Talking about competition, Bardeja says, that it primarily competes with global firms such as Smiths Detection and Gatekeeper based in the UK, and Rapiscan based in the US. In vehicle scanning technology, the detection rate is higher than Indian counterparts. Some of the Indian competitors include Autopass and Awiron.

Around eight years ago, Vehant forayed into the traffic management space. It currently operates within 50 smart cities. The use cases in this space include identifying instances of red light violations, speed violations, absence of seat belts, detection of mobile phone usage, and instances of unauthorised entry.

During the COVID-19 pandemic, in 2020, Vehant entered the safe city analytics and enterprise analytics space.  It developed an AI programme to detect violations involving face masks, social distancing, and to monitor vehicle movement through Automatic Number Plate Recognition (ANPR) during lockdowns. 

In the enterprise analytics space, Vehant serves factories and retail stores.

“We are expanding the safe city analytics space. We are a frontrunner for traffic management systems, but for this segment, we are a new entrant. A lot of our marketing efforts are towards expanding this business segment as it has a lot of potential,” says Bardeja.

The technology to combat crimes - how does it work?

In safe city analytics, the already existing surveillance cameras are utilised. These cameras transmit their footage to a central control station, initially intended for event capturing and post-event analysis.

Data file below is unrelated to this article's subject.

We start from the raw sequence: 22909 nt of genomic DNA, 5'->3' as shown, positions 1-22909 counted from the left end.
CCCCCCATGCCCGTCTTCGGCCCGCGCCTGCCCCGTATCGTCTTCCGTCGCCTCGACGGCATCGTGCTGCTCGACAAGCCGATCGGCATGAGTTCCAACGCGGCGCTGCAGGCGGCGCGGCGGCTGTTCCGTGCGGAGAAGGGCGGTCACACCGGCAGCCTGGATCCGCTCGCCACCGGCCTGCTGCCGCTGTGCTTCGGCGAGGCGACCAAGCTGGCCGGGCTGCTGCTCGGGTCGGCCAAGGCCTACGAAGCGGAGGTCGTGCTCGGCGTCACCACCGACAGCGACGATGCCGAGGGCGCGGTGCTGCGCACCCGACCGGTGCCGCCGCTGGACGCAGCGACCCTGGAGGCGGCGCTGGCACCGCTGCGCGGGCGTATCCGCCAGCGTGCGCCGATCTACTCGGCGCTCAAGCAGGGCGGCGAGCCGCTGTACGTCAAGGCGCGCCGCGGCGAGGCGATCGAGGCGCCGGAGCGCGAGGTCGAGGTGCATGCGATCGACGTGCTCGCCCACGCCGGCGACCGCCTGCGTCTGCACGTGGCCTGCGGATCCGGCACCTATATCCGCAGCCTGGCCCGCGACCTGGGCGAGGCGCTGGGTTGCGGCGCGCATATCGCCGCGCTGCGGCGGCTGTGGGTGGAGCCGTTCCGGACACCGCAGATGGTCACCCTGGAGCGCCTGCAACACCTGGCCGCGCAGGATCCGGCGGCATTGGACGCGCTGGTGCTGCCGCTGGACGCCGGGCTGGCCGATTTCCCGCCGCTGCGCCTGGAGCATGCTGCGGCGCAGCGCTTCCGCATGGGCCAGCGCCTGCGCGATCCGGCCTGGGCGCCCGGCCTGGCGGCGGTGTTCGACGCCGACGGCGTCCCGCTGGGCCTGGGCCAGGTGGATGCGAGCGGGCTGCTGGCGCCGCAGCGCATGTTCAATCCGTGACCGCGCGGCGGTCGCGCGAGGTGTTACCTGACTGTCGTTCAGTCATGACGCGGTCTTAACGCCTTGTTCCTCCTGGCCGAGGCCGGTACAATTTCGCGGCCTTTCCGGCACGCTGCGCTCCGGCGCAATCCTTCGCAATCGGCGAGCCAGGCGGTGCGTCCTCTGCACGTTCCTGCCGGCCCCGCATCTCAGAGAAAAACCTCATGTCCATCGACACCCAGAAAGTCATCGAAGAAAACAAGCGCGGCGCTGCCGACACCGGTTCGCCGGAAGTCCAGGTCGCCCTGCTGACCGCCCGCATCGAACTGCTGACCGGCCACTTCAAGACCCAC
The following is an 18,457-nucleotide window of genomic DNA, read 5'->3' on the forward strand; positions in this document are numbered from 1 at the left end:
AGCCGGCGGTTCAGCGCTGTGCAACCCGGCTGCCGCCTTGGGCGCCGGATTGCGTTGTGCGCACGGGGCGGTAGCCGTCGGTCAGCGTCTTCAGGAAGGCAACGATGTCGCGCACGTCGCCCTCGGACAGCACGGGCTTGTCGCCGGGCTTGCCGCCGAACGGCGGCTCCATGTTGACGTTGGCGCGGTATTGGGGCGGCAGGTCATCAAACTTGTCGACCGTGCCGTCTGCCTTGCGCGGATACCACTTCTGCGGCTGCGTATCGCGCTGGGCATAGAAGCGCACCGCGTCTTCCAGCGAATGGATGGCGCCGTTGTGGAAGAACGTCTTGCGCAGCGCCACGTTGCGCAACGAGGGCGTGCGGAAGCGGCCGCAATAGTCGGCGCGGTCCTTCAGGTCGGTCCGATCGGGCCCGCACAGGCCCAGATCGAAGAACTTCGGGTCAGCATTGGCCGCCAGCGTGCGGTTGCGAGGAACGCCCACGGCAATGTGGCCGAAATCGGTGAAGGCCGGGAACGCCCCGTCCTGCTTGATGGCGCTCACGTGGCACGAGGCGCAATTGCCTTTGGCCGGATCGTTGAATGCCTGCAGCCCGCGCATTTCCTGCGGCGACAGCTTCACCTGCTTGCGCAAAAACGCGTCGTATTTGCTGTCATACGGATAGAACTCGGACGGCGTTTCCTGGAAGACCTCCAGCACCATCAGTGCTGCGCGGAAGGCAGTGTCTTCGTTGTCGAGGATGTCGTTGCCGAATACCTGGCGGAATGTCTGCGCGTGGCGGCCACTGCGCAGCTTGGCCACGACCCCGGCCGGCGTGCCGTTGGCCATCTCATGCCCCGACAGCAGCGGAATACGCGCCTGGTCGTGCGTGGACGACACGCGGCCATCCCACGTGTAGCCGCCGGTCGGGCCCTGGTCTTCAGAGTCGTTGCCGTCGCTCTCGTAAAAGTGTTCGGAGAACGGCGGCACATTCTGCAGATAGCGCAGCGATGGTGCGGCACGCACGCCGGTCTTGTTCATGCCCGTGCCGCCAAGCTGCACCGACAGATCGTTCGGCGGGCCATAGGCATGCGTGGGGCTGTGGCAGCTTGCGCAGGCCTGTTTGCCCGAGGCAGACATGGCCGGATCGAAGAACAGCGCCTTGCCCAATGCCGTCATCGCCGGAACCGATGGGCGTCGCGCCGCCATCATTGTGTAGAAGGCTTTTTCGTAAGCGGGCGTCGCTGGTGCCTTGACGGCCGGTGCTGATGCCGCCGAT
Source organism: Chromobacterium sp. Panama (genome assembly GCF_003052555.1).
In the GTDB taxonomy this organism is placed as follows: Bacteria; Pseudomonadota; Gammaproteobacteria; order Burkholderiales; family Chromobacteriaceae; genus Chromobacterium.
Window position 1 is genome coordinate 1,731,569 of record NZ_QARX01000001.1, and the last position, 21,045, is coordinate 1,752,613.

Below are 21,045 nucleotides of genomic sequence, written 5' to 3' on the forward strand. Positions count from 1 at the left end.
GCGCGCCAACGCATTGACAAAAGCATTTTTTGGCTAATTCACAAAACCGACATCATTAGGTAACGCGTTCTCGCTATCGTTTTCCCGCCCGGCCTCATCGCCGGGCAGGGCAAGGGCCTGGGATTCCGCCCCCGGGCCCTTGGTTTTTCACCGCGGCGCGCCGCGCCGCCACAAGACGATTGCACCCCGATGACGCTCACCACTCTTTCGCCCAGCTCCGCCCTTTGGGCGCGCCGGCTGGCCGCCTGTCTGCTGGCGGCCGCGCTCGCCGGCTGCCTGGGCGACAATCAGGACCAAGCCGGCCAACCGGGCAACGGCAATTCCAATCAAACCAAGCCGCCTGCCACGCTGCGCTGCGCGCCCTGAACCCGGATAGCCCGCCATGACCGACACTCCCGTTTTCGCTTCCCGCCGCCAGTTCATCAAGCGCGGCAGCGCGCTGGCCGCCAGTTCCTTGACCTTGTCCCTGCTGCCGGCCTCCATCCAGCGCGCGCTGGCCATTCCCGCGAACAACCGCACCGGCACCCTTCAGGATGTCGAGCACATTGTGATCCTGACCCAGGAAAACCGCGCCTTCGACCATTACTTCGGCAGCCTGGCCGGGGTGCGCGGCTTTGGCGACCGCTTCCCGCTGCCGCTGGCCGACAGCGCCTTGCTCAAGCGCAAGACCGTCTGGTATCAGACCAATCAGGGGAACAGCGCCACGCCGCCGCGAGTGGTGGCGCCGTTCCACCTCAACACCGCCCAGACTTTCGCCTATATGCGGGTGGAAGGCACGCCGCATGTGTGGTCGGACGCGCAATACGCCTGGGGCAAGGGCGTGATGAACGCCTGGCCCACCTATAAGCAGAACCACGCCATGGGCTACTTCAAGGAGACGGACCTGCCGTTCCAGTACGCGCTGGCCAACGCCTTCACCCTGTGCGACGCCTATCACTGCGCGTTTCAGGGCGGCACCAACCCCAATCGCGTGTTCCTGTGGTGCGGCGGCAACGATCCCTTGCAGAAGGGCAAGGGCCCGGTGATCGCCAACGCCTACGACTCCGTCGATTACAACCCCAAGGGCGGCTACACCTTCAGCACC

Given the existing backend infrastructure, Vehant developed AI models and analytics to contribute to the real-time detection of events.

“What we essentially do is that at the control center where there is a feed coming in from these cameras, we take a parallel stream and put it in our analytics,” says Bardeja.

There are many analytics options available to choose from. For example, if a camera observes a particular area like a market, predefined zones can be designated for analytics applications, for scenarios like chain snatching, collapse, vandalism, and crowd gatherings.

The AI continually assesses the video feed. Instances of higher crowd density than normal or vandalism can trigger alarms. The AI can detect events like chain-snatching scenarios. These kinds of scenarios are enacted and fed into the system and it can subsequently detect similar instances. 

“When an alarm activates, the corresponding camera feed magnifies in the control room for operators to assess and possibly notify authorities,” says Bardeja.

Next, Vehant aims to train the AI in a way that it predicts an event. “This is very futuristic, but we believe that if a camera is running at a place for a few months, it can map the trends and prevent an event too,” says Bardeja.

The safe city analytics is deployed in four cities currently, including Jammu, Gurgaon, Lucknow, and Allahabad. It took around two years to develop the products and the segment was launched in 2022. 

Vehant aims to achieve a revenue of Rs 10 crore in FY23 from the safe city analytics space.

Currently, revenue distribution encompasses 60% from security screening, 30% from traffic management (smart cities), and 10% from enterprise analytics.

Edited by Affirunisa Kankudti